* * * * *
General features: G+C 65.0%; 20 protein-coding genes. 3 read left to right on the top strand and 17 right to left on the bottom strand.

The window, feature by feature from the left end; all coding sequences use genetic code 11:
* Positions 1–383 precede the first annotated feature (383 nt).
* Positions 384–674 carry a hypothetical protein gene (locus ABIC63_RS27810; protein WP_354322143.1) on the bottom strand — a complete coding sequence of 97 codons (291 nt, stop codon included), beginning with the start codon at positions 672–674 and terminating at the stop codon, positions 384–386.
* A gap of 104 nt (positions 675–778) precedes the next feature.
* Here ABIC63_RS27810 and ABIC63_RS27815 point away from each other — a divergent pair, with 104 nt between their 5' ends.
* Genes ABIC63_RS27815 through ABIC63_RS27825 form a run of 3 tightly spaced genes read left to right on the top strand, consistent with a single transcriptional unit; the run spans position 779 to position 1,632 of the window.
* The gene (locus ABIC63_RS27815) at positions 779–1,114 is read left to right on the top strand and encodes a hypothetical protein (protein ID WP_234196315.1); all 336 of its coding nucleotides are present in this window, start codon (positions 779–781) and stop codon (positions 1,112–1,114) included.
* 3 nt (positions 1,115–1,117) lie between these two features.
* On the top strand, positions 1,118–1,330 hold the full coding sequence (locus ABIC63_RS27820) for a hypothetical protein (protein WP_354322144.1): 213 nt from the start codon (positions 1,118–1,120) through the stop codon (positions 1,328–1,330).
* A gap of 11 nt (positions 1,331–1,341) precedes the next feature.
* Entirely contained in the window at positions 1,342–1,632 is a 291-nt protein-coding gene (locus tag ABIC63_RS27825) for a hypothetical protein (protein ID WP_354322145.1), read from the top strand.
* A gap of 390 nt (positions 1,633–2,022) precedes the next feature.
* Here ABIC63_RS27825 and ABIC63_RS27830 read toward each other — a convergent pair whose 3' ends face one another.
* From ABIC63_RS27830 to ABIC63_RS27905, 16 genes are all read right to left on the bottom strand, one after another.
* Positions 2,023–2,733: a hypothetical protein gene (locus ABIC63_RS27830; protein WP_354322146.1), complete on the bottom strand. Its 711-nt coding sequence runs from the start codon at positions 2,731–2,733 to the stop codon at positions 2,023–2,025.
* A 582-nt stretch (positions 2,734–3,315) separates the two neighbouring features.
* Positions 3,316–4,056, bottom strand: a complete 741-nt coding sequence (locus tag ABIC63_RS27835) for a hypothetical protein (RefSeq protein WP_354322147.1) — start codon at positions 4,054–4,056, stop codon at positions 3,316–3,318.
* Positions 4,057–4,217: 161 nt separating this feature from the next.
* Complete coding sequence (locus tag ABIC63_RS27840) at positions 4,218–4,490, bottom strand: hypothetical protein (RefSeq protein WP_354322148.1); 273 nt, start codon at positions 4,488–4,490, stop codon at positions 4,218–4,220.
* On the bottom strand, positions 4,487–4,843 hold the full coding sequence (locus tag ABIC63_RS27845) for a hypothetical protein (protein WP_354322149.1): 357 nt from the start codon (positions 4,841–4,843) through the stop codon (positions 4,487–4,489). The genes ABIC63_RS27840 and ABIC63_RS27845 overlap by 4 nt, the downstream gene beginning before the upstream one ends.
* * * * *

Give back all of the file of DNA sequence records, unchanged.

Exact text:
General features: G+C 65.0%; 20 protein-coding genes. 3 read left to right on the top strand and 17 right to left on the bottom strand.

The window, feature by feature from the left end; all coding sequences use genetic code 11:
* Positions 1–383 precede the first annotated feature (383 nt).
* Positions 384–674 carry a hypothetical protein gene (locus ABIC63_RS27810; protein WP_354322143.1) on the bottom strand — a complete coding sequence of 97 codons (291 nt, stop codon included), beginning with the start codon at positions 672–674 and terminating at the stop codon, positions 384–386.
* A gap of 104 nt (positions 675–778) precedes the next feature.
* Here ABIC63_RS27810 and ABIC63_RS27815 point away from each other — a divergent pair, with 104 nt between their 5' ends.
* Genes ABIC63_RS27815 through ABIC63_RS27825 form a run of 3 tightly spaced genes read left to right on the top strand, consistent with a single transcriptional unit; the run spans position 779 to position 1,632 of the window.
* The gene (locus ABIC63_RS27815) at positions 779–1,114 is read left to right on the top strand and encodes a hypothetical protein (protein ID WP_234196315.1); all 336 of its coding nucleotides are present in this window, start codon (positions 779–781) and stop codon (positions 1,112–1,114) included.
* 3 nt (positions 1,115–1,117) lie between these two features.
* On the top strand, positions 1,118–1,330 hold the full coding sequence (locus ABIC63_RS27820) for a hypothetical protein (protein WP_354322144.1): 213 nt from the start codon (positions 1,118–1,120) through the stop codon (positions 1,328–1,330).
* A gap of 11 nt (positions 1,331–1,341) precedes the next feature.
* Entirely contained in the window at positions 1,342–1,632 is a 291-nt protein-coding gene (locus tag ABIC63_RS27825) for a hypothetical protein (protein ID WP_354322145.1), read from the top strand.
* A gap of 390 nt (positions 1,633–2,022) precedes the next feature.
* Here ABIC63_RS27825 and ABIC63_RS27830 read toward each other — a convergent pair whose 3' ends face one another.
* From ABIC63_RS27830 to ABIC63_RS27905, 16 genes are all read right to left on the bottom strand, one after another.
* Positions 2,023–2,733: a hypothetical protein gene (locus ABIC63_RS27830; protein WP_354322146.1), complete on the bottom strand. Its 711-nt coding sequence runs from the start codon at positions 2,731–2,733 to the stop codon at positions 2,023–2,025.
* A 582-nt stretch (positions 2,734–3,315) separates the two neighbouring features.
* Positions 3,316–4,056, bottom strand: a complete 741-nt coding sequence (locus tag ABIC63_RS27835) for a hypothetical protein (RefSeq protein WP_354322147.1) — start codon at positions 4,054–4,056, stop codon at positions 3,316–3,318.
* Positions 4,057–4,217: 161 nt separating this feature from the next.
* Complete coding sequence (locus tag ABIC63_RS27840) at positions 4,218–4,490, bottom strand: hypothetical protein (RefSeq protein WP_354322148.1); 273 nt, start codon at positions 4,488–4,490, stop codon at positions 4,218–4,220.
* On the bottom strand, positions 4,487–4,843 hold the full coding sequence (locus tag ABIC63_RS27845) for a hypothetical protein (protein WP_354322149.1): 357 nt from the start codon (positions 4,841–4,843) through the stop codon (positions 4,487–4,489). The genes ABIC63_RS27840 and ABIC63_RS27845 overlap by 4 nt, the downstream gene beginning before the upstream one ends.